Cumberland Gap tunnel (the old one)

This is the last tunnel on the line coming out of Knoxville.  As I’ve mentioned before, the Knoxville Cumberland Gap Louisville railroad company blasted out this tunnel in 1888-1889, with a grade going up to the more or less center of the tunnel on both sides, so the cross-section of the mountain would reveal a tunnel that looks like an inverted “V”.  Smoke had a tendency to collect at the top and make breathing difficult for crews and passengers. Then, to add to the woes, the tunnel collapsed on July 4, 1894, and again in 1896.  Engineers didn’t like to go into the tunnel, so they’d push a string into the tunnel and have another locomotive pull it out from the other portal.  Passengers had to take a wagon ride through the gap.  This wasn’t a good situation.  When L&N gained control of the tunnel (KCGL had gone bust in 1892), they did a complete refurb ending in 1897, which is the date on this portal (this is mostly from “History of the Louisville & Nashville Railroad” by Maury Klein). It’s also the date that “Dracula” by Bram Stoker, was published.  When the tunnel was begun, the Buffalo Soldiers were active in the West, just 7 years after the gunfight at OK Corral.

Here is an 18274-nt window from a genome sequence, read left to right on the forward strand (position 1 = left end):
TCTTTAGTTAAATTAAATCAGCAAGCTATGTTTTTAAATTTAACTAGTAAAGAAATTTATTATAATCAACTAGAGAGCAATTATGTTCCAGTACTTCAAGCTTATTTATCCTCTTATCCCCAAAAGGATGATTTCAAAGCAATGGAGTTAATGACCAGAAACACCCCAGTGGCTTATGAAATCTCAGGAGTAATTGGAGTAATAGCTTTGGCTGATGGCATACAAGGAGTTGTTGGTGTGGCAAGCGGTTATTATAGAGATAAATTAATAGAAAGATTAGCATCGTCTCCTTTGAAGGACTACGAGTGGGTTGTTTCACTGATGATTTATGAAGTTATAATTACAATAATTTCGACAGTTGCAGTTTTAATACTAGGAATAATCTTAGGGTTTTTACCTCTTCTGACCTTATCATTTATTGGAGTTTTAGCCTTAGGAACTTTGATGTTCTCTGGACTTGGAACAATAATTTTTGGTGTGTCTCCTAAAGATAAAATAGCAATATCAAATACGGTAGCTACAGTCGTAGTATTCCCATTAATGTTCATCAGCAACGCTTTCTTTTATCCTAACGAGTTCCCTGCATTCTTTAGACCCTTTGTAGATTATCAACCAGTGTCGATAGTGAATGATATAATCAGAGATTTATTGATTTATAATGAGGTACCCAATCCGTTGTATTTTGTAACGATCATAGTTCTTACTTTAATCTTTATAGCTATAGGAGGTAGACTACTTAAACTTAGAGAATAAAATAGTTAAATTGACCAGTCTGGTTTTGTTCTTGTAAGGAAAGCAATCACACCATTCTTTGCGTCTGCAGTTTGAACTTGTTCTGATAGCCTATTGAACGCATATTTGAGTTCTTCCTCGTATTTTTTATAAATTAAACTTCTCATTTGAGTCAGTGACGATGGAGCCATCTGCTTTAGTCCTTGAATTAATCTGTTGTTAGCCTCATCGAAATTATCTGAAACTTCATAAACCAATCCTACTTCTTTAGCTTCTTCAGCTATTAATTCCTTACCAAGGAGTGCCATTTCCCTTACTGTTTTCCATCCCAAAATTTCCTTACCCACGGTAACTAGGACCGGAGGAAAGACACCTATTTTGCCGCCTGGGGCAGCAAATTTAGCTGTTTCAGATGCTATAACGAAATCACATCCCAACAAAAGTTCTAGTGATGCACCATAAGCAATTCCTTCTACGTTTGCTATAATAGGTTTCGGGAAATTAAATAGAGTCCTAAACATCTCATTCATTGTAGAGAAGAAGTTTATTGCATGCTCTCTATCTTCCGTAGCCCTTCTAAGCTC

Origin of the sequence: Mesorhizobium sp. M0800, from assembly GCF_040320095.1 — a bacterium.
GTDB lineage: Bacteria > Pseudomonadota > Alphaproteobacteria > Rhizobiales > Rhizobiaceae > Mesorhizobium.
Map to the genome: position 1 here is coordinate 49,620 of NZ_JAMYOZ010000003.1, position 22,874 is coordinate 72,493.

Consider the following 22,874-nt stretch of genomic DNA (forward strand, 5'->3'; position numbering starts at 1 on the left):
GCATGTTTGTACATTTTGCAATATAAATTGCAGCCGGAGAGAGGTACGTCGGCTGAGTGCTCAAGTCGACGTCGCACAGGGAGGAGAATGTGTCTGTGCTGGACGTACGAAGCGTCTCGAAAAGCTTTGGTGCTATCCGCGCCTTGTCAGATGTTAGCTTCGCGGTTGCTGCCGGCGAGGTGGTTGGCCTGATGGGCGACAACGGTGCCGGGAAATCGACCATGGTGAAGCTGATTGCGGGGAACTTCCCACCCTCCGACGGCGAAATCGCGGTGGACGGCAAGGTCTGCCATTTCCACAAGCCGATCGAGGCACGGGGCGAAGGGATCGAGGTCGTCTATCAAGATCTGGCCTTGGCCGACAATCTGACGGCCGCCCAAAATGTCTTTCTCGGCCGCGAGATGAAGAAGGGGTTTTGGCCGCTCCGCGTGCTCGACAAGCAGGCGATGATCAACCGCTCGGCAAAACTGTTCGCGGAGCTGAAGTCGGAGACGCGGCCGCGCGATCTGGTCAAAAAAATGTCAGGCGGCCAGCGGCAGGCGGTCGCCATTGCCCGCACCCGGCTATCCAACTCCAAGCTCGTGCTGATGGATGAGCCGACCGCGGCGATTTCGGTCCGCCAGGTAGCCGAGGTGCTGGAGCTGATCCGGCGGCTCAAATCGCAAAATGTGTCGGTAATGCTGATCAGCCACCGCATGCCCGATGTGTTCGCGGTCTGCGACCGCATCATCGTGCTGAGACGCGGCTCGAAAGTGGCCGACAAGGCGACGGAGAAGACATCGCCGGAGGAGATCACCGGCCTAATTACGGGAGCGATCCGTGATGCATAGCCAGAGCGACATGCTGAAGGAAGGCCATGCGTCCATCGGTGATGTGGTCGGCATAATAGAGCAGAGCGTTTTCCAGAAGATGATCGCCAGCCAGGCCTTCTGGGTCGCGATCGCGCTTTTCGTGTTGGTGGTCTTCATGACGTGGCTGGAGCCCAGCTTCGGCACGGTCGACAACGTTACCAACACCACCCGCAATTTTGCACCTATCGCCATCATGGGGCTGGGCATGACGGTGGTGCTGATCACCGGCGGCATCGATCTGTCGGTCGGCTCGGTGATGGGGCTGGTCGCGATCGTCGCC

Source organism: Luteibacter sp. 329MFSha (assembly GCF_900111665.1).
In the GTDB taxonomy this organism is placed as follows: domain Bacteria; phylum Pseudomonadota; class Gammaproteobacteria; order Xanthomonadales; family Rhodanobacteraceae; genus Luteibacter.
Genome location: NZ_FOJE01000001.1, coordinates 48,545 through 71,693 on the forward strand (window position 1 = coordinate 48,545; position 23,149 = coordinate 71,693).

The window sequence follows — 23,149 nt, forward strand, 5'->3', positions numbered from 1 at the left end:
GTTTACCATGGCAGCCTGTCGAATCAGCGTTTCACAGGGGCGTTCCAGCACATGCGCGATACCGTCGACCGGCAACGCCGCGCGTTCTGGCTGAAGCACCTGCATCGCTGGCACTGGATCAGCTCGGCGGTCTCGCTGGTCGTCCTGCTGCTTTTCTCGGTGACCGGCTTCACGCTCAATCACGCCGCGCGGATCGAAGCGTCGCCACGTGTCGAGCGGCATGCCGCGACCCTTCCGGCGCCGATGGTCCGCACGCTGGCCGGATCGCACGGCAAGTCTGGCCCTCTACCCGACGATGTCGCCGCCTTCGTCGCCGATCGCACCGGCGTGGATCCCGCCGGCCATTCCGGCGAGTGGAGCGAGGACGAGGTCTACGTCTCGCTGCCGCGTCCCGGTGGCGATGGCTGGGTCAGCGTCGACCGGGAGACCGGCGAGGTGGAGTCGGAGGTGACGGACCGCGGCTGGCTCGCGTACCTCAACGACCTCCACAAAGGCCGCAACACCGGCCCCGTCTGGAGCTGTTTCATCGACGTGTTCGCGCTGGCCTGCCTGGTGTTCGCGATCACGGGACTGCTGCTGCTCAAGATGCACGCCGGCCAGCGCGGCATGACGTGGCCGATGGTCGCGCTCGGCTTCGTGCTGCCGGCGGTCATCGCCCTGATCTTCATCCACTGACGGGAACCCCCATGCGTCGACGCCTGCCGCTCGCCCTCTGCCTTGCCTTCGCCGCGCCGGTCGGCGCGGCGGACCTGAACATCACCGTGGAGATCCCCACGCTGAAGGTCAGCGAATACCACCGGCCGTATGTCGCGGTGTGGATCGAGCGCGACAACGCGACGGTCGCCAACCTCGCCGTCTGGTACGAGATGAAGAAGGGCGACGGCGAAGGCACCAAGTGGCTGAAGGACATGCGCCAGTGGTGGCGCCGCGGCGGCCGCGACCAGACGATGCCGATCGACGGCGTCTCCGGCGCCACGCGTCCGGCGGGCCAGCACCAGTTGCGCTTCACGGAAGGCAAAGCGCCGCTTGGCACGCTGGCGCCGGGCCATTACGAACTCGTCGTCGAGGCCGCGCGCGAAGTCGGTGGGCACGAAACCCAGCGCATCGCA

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(I’m proud of this blog.  Someone came in and lifted a lot of the text above the picture.  The text ended up, with no credit, scrolled in purple (!) on another website.)
If you’d like to see a great video taken from a locomotive of a trip through this tunnel:
long and narrow

 

Here’s a closer look at the date on the lintel:

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The Oakman tunnels

In the late 1800s, the Powell’s Valley Railroad made ambitious plans to run a line from Knoxville to Cumberland Gap.  This was in the waning heyday of Middlesboro KY, just on the other side of the Gap (Middlesboro sits in a meteor crater, btw).  The L&N was already in Middlesboro and was looking to get through the Gap to extend their line southward.  When the Powell’s Valley Railroad became the Knoxville-Cumberland Gap-Louisville railroad, the L&N talked them into blasting a tunnel through the Gap.  On the way from Knoxville, though, the line had to cross the Clinch River at this location.  A tunnel was dug through the ridge and a bridge was built and all was well…until TVA began to construct Norris Dam, which was completed in 1936.  The Southern Railroad, which now owned the line,  realized that their trackage here was too close to the water line, so a new tunnel and a new bridge had to be constructed.  These two portals are at 36.363018, -83.550292. The new tunnel is about 330′ long.  There was an historic community called “Oakman” about a mile to the southwest of this tunnel.  It’s gone, but the tunnel isn’t.  That’s how it goes sometimes. We’ll take a look at the other side next.
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